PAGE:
This will all be over soon, writes Simon Parker. By the end of this week 10 million Britons will be silently creating coronavirus antibodies. By the end of this month, we’ll have daffodils blooming on the corners of our locked-down streets. And who knows, by the middle of March we could be sitting outside in T-shirts and shorts under that warm and yellowy thing that occasionally appears in the sky. After ten grim months, the outlook is finally looking brighter.

When we do return to some normality, however, I worry that a small – but not insignificant – minority of the country will be left yearning for these halcyon days. They’re Britain’s new breed of Covid jobsworths (The Covsworths) and are distant cousins of the Covidiots. They’re the window-twitchers, the supermarket-tutters, and the huffers and puffers, who have secretly loved every single minute of this ordeal. 

This time last year “social distancing” had barely entered our vocabulary, but it has now become the go-to repartee of every self-centred doom-monger in the land. This single phrase can now be used as a verbal snowplough, to carve a route through life. It’s enough to justify hogging an entire park bench, or to commandeer the long row of seats at the back of a bus.

Read the full article here

a sign on a city street: “Social distancing” has become the go-to repartee of every self-centred doom-monger in the land - Getty

© Getty
“Social distancing” has become the go-to repartee of every self-centred doom-monger in the land – Getty

01:42 PM

‘Just not practical’ to completely close borders, says Sage scientist

A scientist working for the Scientific Advisory Group for Emergencies (Sage) has argued that a “significant reduction” in international travel is still needed to combat the spread of coronavirus, but closing the border is “just not practical.

Professor Calum Semple, Professor of Child Health and Outbreak Medicine at the University of Liverpool, told told BBC Radio 4’s Today programme

“It’s much easier if you’re a small island such as the Isle of Man to close the borders.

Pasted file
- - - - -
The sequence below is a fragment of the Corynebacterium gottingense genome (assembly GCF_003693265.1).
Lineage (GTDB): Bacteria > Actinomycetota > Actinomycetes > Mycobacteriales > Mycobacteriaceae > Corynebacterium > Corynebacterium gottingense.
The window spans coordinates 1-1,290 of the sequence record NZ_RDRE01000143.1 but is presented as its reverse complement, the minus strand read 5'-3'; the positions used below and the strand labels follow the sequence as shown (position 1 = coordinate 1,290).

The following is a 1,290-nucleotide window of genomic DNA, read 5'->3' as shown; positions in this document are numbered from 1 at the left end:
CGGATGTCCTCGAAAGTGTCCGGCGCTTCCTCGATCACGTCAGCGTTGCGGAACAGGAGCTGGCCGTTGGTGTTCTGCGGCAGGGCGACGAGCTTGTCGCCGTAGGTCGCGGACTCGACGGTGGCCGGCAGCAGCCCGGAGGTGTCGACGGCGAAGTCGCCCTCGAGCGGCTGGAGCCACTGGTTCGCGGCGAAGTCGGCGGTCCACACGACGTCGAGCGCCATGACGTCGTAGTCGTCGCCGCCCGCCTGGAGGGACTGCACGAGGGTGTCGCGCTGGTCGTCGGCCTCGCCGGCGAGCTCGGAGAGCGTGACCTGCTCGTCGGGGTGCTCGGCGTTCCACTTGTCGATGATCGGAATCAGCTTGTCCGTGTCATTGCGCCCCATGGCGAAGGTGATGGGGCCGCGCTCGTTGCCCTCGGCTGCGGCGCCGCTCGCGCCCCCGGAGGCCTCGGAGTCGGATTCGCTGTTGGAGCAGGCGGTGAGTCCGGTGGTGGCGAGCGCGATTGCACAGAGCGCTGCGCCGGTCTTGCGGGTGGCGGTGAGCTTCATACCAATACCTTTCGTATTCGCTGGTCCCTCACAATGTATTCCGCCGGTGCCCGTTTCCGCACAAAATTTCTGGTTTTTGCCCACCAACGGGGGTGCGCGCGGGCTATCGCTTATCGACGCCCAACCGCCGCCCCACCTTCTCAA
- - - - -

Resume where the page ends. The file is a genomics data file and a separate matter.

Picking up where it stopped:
“Britain is a complex transit country and it’s a much harder decision to make there. But, in general, I do support restricting movement, particularly of people in this time.

“You can’t do it altogether when you get a country that’s dependent on imports for food and other essential processes, it’s just not practical, but yes a significant reduction in the movement of people is incredibly important at present.”

01:30 PM

Secret Dubai: A nightclub dancer reveals what the pandemic party city is really like

After several months of ‘life-as-normal’, Dubai’s hedonistic nightlife venues have been ordered to close again as Covid cases in the Emirate continue to climb.

Emma Cooke spoke to a dancer in one of the city’s most renowned clubs to get an inside look at life in pandemic-stricken Dubai, from mesh face masks to what the residents really think of influencers.

Read the full article

a bridge over a body of water with a city in the background: Dubai is famed for its nightlife – and is one of the few places that allowed it to return last year - Getty

© Getty
Dubai is famed for its nightlife – and is one of the few places that allowed it to return last year – Getty

01:12 PM

Comment: Stop telling me to appreciate the small things in a shrinking world

Spare me the gratitude journals – I’m miserable about my world becoming so small, writes Suzanne Moore.

Obviously I am grateful not to be ill and grateful to the doctors and scientists who may keep me and others safe. I am lucky to live in a rich country, but I can’t help feeling resentful at how small my world has become.  I cannot help feeling sad that I can’t travel any more. I find it immensely irritating to be told that my horizons must shrink, that I must live in the moment and that I cannot return to New Orleans, a city I once lived in, for a while. Please don’t lecture me on the joys of the English seaside, I know them too well. But I find myself agreeing with AA Gill – essentially all beaches are the same beach. I also want to travel inland to see cities I haven’t seen – Moscow, Seoul, Hanoi and Detroit.

 I want again to be on buses in the desert when suddenly we stop and people get off and walk into the distance and you cannot know where they are going. I want to be in the presence of unknowable lives or to sit in a pub in Co Mayo where someone gets out a fiddle and a bodhran.

Before anyone starts with their eco-scolding, I am also happy to do as much of this as possible on trains. But I will not let my dreams dwindle just yet.